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Publication | 29 October 2020

Why Are So Many Children Stunted in the Philippines?

Nearly one in three children under age five in the Philippines is stunted, a key marker of undernutrition. This rate is high for the country's level of income. This paper provides the first detailed multivariate analysis of potential drivers of stunting in the Philippines, using data from the 2015 National Nutrition Survey. Potential drivers are analyzed individually and grouped in major categories. The analysis finds that stunting between 24-60 months is principally associated with suboptimal prenatal conditions and inadequate food security and diversity. If the results are given a causal interpretation, they imply that if all Filipino newborns had adequate prenatal conditions, the fraction stunted at age 24-60 months would fall by 20 percent. Similarly, providing adequate food security and diversity to all Filipino children would reduce stunting by 22 percent. Other factors -- including access to water, sanitation, and environmental conditions -- have less strong associations with stunting. The results point to a series of policy priorities to reduce stunting: supporting the nutrition and health of expectant mothers, ensuring access to contraception to reduce adolescent pregnancy, and ensuring that children consume a variety of healthy foods, including protein-dense foods such as milk, meat, and eggs.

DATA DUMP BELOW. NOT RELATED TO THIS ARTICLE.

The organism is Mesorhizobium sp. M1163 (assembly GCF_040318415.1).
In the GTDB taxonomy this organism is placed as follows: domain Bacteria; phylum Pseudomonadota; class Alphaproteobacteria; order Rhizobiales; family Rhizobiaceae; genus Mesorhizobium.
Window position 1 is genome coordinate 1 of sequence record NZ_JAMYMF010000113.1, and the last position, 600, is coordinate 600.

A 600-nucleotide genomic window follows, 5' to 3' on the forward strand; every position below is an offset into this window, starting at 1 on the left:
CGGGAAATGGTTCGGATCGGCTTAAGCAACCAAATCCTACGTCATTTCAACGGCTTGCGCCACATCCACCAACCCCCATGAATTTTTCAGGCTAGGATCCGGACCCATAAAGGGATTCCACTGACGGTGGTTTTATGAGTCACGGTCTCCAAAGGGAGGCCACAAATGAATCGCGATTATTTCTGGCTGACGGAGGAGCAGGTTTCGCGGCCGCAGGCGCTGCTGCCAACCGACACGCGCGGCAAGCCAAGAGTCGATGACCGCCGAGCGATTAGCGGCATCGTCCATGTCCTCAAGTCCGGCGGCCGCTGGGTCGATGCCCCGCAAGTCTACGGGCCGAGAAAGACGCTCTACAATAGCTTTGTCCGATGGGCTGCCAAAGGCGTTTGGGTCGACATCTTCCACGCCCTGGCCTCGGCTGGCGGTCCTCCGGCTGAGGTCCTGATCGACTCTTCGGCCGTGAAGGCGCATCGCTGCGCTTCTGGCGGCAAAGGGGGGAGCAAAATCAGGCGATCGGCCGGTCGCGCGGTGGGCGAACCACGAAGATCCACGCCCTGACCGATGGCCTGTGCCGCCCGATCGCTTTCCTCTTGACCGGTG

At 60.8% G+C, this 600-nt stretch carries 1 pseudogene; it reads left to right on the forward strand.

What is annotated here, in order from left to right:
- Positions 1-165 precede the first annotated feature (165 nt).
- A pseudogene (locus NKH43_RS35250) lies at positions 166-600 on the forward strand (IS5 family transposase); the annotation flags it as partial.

Why Are So Many Children Stunted in the Philippines?
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